From the author: A small seed of a story about hope and persistence.
"What're you doing?"
"Making a garden."
"You're gonna get in trouble, digging up the yard."
"Mom said I could."
"What're you planting, anyway?"
"Stupid. That's just birdseed."
"Go away! You're messing it up."
She carries the heavy watering can with both hands, careful not to spill. She gives them a drink and whispers nice things to them, telling them how warm the sun is, how blue the sky is, how everything is waiting for them to grow. Every morning, she runs outside first thing, bare feet and pajamas in dew-slick grass. Every morning, the same stark patch of earth.
"Watering your dirt again?"
"It's not dirt."
"I told you it wasn't gonna grow."
"They will too. Just wait. Any day now."
So many days pass. Excitement gives way to stubborn habit. She bites her lip and fills the watering can again.
"You can play my new game if you want."
"Don't want your game."
"Come on. It's boring out here. The seeds were probably old anyway. Hey--let's dig it up and see what it looks like. Maybe there's worms."
"Cut it out! I was just kidding. Jeez."
The next morning, she does not run. She closes the screen door quietly behind her, slowly, putting it off a few moments longer, letting hope whisper maybe, maybe.
The soil stirs and shudders. She watches, chewing on one knuckle, eyes wide.
A flash of red--a scattering of dirt--a flap of new wings. The cardinal cocks its head, looks around a moment, and flies up to perch on the watering can.
Another, and another, and a dozen, and more: blue jays, sparrows, purple martins, goldfinches, bursting out in soft puffs of earth. A row of indigo buntings turns the clothesline into a sapphire necklace. The air bubbles with birdsong, each note clear as water, silver-bright.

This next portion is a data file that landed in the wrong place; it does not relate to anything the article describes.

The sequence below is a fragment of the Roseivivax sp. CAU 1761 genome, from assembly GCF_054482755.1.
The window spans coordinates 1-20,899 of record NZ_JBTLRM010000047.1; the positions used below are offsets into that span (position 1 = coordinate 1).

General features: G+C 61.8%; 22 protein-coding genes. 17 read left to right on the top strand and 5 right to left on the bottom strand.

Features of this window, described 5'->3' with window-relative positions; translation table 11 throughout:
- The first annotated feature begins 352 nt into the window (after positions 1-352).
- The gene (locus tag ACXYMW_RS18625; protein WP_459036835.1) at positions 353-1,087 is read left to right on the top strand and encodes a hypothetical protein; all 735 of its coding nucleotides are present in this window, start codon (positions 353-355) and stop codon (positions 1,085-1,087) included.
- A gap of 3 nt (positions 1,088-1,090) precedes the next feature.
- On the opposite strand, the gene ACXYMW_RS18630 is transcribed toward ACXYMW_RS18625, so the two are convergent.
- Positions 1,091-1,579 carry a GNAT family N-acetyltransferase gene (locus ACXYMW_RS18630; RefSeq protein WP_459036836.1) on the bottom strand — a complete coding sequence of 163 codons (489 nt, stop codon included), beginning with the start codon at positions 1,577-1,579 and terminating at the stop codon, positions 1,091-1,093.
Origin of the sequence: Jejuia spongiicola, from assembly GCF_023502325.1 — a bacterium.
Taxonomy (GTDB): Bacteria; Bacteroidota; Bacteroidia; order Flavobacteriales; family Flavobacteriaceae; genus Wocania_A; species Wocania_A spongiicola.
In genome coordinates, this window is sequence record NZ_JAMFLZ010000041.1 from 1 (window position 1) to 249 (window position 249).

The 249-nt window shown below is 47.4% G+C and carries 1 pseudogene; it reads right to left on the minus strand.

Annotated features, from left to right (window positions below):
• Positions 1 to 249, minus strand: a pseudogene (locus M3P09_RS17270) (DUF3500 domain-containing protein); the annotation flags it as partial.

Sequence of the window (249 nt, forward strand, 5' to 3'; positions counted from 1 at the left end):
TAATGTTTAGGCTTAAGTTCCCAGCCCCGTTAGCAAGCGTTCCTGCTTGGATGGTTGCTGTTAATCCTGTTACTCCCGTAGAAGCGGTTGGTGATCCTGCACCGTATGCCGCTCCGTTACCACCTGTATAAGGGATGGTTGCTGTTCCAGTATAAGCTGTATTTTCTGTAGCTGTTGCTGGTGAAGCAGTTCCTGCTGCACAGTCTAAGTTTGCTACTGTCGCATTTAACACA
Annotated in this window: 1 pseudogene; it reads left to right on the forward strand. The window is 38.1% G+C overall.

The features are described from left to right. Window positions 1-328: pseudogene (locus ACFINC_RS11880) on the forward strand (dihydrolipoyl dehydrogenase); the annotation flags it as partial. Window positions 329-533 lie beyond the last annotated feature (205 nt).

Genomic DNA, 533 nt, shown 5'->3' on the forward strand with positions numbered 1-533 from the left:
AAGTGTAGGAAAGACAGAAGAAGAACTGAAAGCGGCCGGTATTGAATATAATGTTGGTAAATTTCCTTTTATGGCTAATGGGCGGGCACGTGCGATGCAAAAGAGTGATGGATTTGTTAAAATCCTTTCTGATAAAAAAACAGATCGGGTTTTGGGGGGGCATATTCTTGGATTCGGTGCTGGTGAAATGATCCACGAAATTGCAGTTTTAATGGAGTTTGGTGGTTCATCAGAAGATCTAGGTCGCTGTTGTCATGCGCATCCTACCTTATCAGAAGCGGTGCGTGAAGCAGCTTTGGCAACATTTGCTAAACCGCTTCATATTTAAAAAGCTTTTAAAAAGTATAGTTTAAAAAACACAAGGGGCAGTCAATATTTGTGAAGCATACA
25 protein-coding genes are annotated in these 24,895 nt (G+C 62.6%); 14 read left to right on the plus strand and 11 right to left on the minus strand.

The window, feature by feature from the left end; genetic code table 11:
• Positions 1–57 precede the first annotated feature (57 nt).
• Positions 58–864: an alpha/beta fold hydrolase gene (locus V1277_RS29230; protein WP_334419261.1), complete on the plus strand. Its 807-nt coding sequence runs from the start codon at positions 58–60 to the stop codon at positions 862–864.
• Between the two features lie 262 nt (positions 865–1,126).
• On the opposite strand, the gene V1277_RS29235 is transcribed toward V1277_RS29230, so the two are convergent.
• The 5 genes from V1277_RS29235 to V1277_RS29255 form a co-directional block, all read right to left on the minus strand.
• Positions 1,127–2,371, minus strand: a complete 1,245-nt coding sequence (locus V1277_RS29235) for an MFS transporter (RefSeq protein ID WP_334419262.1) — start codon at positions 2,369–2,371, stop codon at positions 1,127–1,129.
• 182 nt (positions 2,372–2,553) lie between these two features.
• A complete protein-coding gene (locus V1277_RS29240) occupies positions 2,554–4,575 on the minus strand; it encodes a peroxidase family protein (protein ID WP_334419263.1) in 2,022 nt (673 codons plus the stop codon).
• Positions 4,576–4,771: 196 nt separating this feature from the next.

She laughs and claps her hands, and at once they take flight, not startled but as if waiting for her command. For a moment, she stands within a swirling rainbow before they all break away toward the sky, leaving her staring into a blue so pure it makes her eyes ache, so wide it makes her feel tiny and huge at once. Her heart has broken into a hundred feathered pieces, but each one soars now, higher than she can see.
This story originally appeared in the author's collection Six Impossible Things, available free at all ebook retailers.
A new father is visited by his childhood imaginary friend. A woman falls in love with a cartoon character. The Four Horsemen of the Apocalypse show up at a big-box retail chain. Sometimes humorous, often poignant, and always memorable, the six short stories in this collection may just make you believe impossible things.
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